Transfer of 401(k)s, 403(b)s, IRAs and US Occupational Pensions to Australia
Australian expatriates working in the US will often have an involvement with US pension funds, including employer-sponsored 401(k) plans, 403(b) retirement plans sponsored by universities and colleges and individual and private pension plans, such as IRA's (Roth and non-Roth). US corporate employers may also have occupational pension funds with differing characteristics. All allow an employee to save for retirement while deferring income taxes on the saved money and earnings until withdrawal.
US pension funds can differ significantly in terms of their detail, but typically share a number of similarities, including the fact that withdrawals prior to age 59.5 usually attract a penalty of 10% plus a withholding tax of 20% if the individual is not a US tax resident and cannot claim a Tax Treaty exemption. Australia has a double tax treaty with the US and consequently it may be possible to avoid both early withdrawal penalties and US withholding tax, but individual pension fund administrators can be problematic in relation to the latter.
As we indicate above, it should be possible for Australian residents, who are not US citizens or permanent residents, to withdraw US pension funds without any withholding tax applying, as a consequence of the provisions of the Australia/US double tax agreement (DTA) which vest taxing rights in the country of residence - Australia.
Regardless of that agreement, however, it is nevertheless our understanding that the IRS has directed US pension funds to apply a withholding tax of 30% on any withdrawals (20% if aged 59.5 and above) and make access to the tax withheld contingent on submitting a subsequent US tax return.
Apart from being contrary to the DTA this approach generates additional direct costs in terms of US tax return preparation and is obviously detrimental in terms of cash flow, the extent of which will be dependent on the precise timing of the withdrawal. Obviously, every effort will be made to utilise the exemption provided by the Double Tax Agreement, but where pension fund administrators are unwilling to cooperate then there may be no option but to accept the situation and plan, as much as possible, to minimise the impact, for example through the timing of withdrawals.
As we mention elsewhere, tax advice is absolutely crucial in these situations to ensure that any withdrawal of a US pension is carried out as cost effectively as possible - and ideally professional advice should be sought prior to individuals leaving the US and again becoming Australian tax residents. Note in this regard that most US pensions will not be considered "foreign superannuation funds" (FSF) for Australian tax purposes, and therefore any earnings within the fund, if simply withdrawn whilst an Australian tax resident, may be subject to Australian marginal tax. It may be possible to both reduce an individual's tax exposure in Australia and completely eliminate any exposure in the US to taxation on withdrawal and transfer, but specific advice is required.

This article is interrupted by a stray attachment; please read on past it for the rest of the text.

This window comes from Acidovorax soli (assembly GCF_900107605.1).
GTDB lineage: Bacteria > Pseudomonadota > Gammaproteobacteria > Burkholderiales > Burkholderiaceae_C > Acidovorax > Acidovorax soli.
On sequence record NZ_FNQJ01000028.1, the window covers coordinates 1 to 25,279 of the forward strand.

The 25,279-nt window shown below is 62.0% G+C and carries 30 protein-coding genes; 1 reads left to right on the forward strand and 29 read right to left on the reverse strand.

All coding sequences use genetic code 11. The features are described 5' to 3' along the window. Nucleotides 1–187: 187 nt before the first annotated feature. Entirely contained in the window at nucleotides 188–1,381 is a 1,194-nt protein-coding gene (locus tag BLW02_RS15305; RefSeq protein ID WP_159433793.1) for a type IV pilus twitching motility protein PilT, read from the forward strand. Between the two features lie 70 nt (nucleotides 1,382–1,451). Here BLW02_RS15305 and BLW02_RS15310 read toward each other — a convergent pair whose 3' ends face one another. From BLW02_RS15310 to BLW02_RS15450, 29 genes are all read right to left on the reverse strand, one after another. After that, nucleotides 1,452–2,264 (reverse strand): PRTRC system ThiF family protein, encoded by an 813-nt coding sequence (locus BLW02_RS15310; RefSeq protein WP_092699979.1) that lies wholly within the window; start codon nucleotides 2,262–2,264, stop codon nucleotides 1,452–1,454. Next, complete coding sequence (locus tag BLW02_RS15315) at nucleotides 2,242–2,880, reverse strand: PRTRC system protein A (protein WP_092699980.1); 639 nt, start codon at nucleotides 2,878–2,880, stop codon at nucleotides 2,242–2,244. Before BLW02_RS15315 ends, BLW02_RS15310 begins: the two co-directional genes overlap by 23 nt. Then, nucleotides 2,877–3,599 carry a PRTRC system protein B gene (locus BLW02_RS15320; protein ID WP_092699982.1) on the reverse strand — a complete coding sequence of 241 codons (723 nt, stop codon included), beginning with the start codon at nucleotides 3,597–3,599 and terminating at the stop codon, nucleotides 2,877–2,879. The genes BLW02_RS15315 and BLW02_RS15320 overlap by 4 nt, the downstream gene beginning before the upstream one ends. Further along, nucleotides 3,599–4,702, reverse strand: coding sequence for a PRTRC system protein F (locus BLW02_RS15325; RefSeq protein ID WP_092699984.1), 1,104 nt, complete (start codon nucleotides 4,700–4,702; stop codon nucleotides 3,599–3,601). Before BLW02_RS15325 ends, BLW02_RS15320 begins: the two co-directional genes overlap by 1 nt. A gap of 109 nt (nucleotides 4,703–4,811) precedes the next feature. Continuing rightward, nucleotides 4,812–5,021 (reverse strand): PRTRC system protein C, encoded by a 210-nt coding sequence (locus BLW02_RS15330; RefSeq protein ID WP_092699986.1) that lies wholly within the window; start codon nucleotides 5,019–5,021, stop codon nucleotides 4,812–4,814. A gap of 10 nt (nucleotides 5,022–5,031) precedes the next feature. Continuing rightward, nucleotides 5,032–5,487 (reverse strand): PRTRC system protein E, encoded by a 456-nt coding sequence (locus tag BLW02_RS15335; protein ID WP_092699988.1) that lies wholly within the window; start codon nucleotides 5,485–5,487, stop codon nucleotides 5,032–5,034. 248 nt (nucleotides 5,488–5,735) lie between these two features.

Please note that your situation becomes potentially more complex from a tax perspective should you be a US citizen or permanent resident (green card holder). In this situation, separate US tax advice will also be required to determine whether it is in your best interest to withdraw the funds or simply continue to maintain them in the US until retirement.
Note that if your retain your pension in the US there will be no Australian taxation issues until you actually start to withdraw the fund as a pension or lump sum when you retire, and rollovers into other funds may not give rise to tax issues, but prior tax advice is strongly recommended as individual circumstances can be relevant.
You should also seek confirmation from your fund that membership can be retained if non-resident - we are seeing more and more situations where US fund managers (e.g. Fidelity, Merrill Lynch and Wells Fargo) are refusing to manage plans owned by non-residents, largely for compliance reasons. Clients are being advised that accounts will be closed, requiring a rollover or a cash out, and often at very short notice.
If this is your situation, we do have contacts within the US that can typically arrange a roll over into an IRA fund that will maintain accounts for a non-resident - but providers can have (very high) minimum balance requirements and this will not be solution for everyone. As indicated above, this should be done prior to becoming a tax resident of Australia; rollovers which are initiated while a tax resident of Australia may have Australian tax implications and prior advice should be sought.
Thought should be given to maintaining a US bank account. US pension funds will typically only pay funds into a domestic US account, and if that is not available then they would provide US denominated cheques - which are slow, cumbersome and costly.
Finally, the most efficient approach to transferring funds from the US to Australia will not normally involve either US or Australian banks - they are usually the least economic approach in terms of both fees and exchange rates. It is worth doing some research in terms of the available options - for example, we have a long-standing relationship with OFX, a specialist transfer company listed on the Australian Stock Exchange which provides zero fees and preferential rates - but online providers will usually be the most cost-effective approach. It is normally just a matter of advising the pension fund to credit (sic) OFX's New York bank account quoting your account number and the funds will be exchanged into AUD and forwarded directly to your nominated Australian bank account.
If you would like to arrange professional advice please complete the Inquiry form below providing details and you will be contacted promptly.